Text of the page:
Fish species

At Wildside Sportfishing we target a wide variety of species depending on
the season, conditions and client requests

Fish Directory

Many people ask what types of fish you can catch on the Mid North Coast of NSW. Below are the most popular and sought after, that we often hunt on our fishing charters. 

Black Marlin

Black Marlin juveniles range between 20kg and 60kg make a run along our coastline in great numbers in December each year, peaking in the middle of summer. On good days they can be found in extremely shallow clear water close to the rocks and bays, giving anglers a memorable fight and experience.

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Blue Marlin

Blue Marlin are true ocean wanderers, and probably the craziest fish in the ocean once hooked. Their insane runs along the surface jumping and greyhounding create a mass of thrashing foam and white water that no angler will ever forget. To target takes commitment and long hours of wait time, but for those keen the rewards are BIG.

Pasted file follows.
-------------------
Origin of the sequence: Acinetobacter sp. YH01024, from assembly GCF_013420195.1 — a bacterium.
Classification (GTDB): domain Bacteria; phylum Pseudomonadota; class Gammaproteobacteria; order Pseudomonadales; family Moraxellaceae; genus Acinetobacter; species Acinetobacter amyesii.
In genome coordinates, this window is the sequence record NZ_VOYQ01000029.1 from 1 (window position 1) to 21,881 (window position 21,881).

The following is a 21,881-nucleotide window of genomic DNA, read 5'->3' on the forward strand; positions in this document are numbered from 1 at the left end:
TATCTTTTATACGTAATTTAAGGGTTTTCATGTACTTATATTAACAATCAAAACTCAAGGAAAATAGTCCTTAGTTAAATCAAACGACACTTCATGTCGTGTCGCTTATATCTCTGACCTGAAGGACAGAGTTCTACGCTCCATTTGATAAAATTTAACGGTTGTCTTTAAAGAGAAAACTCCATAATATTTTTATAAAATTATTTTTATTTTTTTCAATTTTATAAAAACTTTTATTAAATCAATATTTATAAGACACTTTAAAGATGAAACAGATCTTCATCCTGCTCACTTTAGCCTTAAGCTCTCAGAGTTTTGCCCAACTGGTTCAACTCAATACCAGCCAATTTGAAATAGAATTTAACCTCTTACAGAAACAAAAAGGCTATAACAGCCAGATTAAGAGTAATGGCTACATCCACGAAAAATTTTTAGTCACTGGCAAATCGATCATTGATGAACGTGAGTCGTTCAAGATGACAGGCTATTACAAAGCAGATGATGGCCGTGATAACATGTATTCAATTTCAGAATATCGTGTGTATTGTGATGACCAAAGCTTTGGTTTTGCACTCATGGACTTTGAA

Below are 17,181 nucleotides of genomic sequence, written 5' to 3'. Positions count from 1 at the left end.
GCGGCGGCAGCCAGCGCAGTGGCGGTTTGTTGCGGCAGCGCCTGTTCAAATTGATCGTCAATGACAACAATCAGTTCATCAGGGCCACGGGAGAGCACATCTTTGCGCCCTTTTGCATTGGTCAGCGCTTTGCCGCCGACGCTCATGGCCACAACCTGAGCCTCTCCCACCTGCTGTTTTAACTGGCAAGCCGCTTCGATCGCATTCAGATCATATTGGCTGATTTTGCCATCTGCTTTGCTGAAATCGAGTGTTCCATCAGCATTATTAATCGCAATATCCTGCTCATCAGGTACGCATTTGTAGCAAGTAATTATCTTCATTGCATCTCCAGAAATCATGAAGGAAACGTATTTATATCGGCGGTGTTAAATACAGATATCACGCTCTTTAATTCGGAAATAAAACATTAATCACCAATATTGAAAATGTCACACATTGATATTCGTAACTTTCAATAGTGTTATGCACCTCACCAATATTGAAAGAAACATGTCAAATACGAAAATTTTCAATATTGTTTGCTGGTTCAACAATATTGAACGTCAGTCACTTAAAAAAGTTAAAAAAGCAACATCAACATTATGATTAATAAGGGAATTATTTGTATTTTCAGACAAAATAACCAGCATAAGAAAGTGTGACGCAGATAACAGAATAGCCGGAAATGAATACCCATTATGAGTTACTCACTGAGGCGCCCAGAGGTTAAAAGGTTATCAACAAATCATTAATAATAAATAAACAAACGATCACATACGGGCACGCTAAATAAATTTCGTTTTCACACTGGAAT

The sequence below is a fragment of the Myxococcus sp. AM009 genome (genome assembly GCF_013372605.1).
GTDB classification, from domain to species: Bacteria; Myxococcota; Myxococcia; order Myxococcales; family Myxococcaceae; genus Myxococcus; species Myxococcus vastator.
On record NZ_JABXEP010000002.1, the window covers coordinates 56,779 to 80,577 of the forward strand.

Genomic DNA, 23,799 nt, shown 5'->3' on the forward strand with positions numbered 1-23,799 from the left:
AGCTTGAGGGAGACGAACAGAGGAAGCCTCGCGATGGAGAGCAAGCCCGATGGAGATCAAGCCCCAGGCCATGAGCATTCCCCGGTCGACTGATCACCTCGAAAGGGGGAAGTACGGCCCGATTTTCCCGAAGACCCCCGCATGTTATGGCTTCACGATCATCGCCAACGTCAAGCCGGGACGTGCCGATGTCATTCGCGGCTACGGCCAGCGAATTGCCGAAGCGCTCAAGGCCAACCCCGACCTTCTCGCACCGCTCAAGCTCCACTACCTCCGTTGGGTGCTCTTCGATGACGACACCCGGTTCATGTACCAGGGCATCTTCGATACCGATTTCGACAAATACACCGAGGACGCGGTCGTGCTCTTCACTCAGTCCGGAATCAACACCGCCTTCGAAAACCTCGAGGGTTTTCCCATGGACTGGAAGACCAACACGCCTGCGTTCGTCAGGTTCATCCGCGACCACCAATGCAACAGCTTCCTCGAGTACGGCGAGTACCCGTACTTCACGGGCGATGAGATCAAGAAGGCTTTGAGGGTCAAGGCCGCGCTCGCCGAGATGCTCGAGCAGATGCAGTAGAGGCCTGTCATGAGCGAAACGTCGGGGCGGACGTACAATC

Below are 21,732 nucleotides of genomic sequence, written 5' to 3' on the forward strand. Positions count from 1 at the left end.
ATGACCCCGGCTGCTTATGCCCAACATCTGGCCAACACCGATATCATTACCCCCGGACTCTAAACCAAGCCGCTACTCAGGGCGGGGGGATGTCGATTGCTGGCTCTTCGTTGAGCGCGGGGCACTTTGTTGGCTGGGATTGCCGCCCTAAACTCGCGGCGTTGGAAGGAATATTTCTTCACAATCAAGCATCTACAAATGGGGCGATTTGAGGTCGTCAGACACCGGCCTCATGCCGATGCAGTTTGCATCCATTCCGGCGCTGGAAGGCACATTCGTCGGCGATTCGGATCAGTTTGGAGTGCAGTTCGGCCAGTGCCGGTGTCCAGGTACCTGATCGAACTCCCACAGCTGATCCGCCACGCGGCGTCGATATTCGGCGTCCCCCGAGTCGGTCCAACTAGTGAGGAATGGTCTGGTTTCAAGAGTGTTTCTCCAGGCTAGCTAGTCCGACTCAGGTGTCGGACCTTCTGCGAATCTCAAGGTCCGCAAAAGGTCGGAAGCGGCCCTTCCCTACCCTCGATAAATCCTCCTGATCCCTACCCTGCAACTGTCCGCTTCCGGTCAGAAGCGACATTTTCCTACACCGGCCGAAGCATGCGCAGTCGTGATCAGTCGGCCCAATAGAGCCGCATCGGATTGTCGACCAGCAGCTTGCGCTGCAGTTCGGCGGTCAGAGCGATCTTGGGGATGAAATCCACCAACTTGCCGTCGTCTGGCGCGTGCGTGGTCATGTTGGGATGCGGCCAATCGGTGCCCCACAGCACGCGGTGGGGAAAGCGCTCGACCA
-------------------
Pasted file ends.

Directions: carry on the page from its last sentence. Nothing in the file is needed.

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Cobia or ‘black kingfish’ are one strange critter! They aren’t fussy eaters and will munch most things, including crabs, and can be found from way up the river and estuary to offshore reefs and wrecks during warmer months. Quite often found swimming alongside large rays and sharks, they grow to massive sizes in their own right

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Dolphin Fish

Dolphin Fish are one of the best! They grow super fast, jump all over the ocean, fight hard, taste great and look absolutely spectacular in iridescent gold green and blues tones. Nothing quite like them.

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Dusky flathead from South West Rocks


Flathead are of one species or another are caught in virtually every habitat we fish. ‘Duskies’ as they are known live in the Macleay River and grow over a meter in length. Sand flatties and blue spotted are out on the flat bottom and rubble. Marbled and armour headed around the reef edges and tigers in the deep. They’re all yummy!